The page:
Lee Child, a former television director, is the author who composed the Jack Reacher thriller series, of which The Enemy won the Nero and the Barry awards for best novel. After the #1 New York Times bestsellers One Shot, Bad Luck and Trouble, and The Hard Way, Lee Child presents The Affair: A Reacher Novel, the thirteenth amongst the Reacher series, the well renowned, evolved concept of modern thrillers.
1997 - Carter Crossing, Mississippi: The elite military cop Jack Reacher is called upon a crime scene to investigate the death of a young woman at a lonesome railroad track. Evidences clearly point to a nearby military base that unofficially deploys Special Forces to Kosovo, where the suspect soldier is believed to have powerful connections in Washington. Reacher is requested to stay undercover and lead the local police to decipher the mystery of the victim's death; however, as he gets to Carter Crossing, he finds himself drifting along an out-of-control investigation, unaware of where the situation is headed.
He meets a local sheriff named Elizabeth Deveraux, whose vision is directed towards justice, driven by instincts that stimulate digging into secrets. A malformed trust gives rise to some heaviness in the air, which makes them join forces with reluctance and uncertainty. Reacher has his blinkers on all the time, working with determination to crack the case, hereas the others are hell bent on cloaking the truth forever. In the midst of a conspiracy that has its way with Reacher's faith, he has his eyes wide open, with his intuitions smelling of fish while his mind is busy analyzing fear.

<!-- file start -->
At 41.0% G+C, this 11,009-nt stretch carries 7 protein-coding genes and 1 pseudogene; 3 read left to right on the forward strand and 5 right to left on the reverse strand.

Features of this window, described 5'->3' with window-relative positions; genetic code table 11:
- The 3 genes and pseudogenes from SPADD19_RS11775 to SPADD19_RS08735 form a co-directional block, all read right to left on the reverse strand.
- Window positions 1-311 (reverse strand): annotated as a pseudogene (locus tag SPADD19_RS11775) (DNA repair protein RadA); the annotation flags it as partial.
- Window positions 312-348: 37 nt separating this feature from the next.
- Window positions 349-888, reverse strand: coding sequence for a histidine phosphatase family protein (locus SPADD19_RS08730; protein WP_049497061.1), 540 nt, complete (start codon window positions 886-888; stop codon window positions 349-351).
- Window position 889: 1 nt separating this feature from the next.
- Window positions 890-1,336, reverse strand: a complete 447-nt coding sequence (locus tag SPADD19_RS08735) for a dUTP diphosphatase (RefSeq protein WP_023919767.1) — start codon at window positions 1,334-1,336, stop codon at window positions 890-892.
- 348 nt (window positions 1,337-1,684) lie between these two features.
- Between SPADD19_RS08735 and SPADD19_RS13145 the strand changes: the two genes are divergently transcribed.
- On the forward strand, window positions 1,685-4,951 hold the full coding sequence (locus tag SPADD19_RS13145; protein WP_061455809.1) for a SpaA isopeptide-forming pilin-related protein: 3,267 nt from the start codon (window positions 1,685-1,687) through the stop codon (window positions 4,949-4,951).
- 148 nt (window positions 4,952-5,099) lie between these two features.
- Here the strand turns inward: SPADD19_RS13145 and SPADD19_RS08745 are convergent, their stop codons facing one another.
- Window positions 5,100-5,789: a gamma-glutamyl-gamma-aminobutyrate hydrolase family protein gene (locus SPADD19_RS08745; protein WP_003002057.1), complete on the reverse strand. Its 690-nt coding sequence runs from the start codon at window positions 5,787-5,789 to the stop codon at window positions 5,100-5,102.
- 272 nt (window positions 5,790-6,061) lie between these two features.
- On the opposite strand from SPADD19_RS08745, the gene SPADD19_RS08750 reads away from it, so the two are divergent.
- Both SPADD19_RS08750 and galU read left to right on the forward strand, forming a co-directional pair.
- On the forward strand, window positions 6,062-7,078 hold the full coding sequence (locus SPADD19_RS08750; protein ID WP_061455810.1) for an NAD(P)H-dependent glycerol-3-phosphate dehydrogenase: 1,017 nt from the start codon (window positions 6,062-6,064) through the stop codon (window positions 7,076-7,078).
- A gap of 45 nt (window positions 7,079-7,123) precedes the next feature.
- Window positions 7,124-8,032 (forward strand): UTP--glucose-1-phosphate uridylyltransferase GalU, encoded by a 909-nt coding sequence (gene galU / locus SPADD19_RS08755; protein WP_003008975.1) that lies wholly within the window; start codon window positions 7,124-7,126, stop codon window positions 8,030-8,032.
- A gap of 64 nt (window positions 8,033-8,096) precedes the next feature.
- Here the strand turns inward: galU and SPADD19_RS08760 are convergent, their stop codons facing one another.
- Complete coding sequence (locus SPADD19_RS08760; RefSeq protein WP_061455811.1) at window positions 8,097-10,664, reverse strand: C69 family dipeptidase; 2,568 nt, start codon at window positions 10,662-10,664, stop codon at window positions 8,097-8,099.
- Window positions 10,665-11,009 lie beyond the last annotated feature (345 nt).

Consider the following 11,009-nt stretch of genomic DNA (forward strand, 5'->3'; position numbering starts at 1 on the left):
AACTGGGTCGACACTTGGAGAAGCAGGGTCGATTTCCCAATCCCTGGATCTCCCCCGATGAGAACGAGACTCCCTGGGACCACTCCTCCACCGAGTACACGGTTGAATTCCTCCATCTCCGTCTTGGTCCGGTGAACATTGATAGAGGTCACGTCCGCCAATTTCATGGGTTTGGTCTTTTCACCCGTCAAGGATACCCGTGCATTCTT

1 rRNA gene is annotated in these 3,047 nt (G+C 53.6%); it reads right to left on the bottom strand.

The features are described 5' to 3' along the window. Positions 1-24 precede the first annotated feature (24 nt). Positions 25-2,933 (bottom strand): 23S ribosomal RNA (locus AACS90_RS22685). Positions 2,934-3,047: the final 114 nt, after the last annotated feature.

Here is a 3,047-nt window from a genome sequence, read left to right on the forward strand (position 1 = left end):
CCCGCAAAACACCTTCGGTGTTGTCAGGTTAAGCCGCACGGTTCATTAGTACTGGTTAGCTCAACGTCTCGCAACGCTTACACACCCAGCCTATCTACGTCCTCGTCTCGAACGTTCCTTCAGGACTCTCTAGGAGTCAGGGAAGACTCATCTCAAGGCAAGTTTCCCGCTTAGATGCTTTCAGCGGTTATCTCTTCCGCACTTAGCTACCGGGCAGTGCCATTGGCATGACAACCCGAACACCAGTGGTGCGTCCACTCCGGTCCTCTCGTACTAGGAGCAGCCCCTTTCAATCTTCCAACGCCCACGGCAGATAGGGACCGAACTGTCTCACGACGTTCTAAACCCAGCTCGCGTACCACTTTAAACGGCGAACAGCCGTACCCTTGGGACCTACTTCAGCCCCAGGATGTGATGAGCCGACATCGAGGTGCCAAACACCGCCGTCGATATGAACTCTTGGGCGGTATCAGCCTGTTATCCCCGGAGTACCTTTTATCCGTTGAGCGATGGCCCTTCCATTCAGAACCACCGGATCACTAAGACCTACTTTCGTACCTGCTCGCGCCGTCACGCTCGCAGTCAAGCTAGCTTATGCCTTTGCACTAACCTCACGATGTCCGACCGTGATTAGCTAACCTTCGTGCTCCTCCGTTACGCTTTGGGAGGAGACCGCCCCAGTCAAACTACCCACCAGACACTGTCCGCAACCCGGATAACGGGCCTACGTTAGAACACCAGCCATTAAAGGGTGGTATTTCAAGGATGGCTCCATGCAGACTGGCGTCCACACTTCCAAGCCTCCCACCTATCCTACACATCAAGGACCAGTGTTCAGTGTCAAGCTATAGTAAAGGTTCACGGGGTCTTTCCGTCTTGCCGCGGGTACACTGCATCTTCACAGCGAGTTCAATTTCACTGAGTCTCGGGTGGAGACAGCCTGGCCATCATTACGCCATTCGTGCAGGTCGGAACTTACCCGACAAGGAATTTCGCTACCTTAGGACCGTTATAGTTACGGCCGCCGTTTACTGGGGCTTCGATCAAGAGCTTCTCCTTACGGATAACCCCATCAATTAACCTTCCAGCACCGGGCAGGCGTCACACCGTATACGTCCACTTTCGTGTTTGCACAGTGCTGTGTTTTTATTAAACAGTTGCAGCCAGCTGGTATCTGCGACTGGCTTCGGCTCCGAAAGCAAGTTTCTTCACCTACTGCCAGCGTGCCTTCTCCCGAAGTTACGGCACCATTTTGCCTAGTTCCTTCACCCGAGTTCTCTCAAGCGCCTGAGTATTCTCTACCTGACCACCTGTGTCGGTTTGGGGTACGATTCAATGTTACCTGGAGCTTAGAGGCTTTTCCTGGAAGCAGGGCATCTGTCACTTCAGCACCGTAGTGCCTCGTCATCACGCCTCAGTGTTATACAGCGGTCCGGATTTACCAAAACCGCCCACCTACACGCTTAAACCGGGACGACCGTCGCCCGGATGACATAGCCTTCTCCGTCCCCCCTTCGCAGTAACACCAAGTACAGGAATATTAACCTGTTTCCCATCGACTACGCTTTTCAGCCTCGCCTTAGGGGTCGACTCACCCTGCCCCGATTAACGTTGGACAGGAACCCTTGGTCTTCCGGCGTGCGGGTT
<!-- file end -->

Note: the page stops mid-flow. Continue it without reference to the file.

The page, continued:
Here's another one from Child that keeps you on the edge, leaning forward, only to look down and witness a cluster of claiming whirlpools. The Affair is not only meant for the fans of the Reacher series, but also those who come looking for spinal chills. To declare that Child's narration is fast-paced is a clear understatement. The story takes us back to his career in army, where he encounters the usual micro-nemesis of military bureaucracy take form of stressful constraints that convince him to drop out. The readers' expectations are convincingly met, as the complicated yet smooth-flowing plot tickles the left part of the brain.
The characters are more of perspectives; the sheriff is supposedly the most interesting female character that Child has designed. Child seems to be exploring a highly creative dimension, for this one puts forth myriad perspectives, essentially bringing into light a human mind's tendency to presume, expect, desire, mal-analyze, and distinguish which often results in unfavorable situations. However, it's the same mind that overcomes its own fallacies and somehow manages to reach the end of its mirror and hop out of the dubious reflections that are formed as a result of independent functioning. Feel the heat chain your imagination as you experience perpetual excitement, lost and unfound expectations, thought-clotting action, adrenaline, and of course the never-withstanding human mis-principles.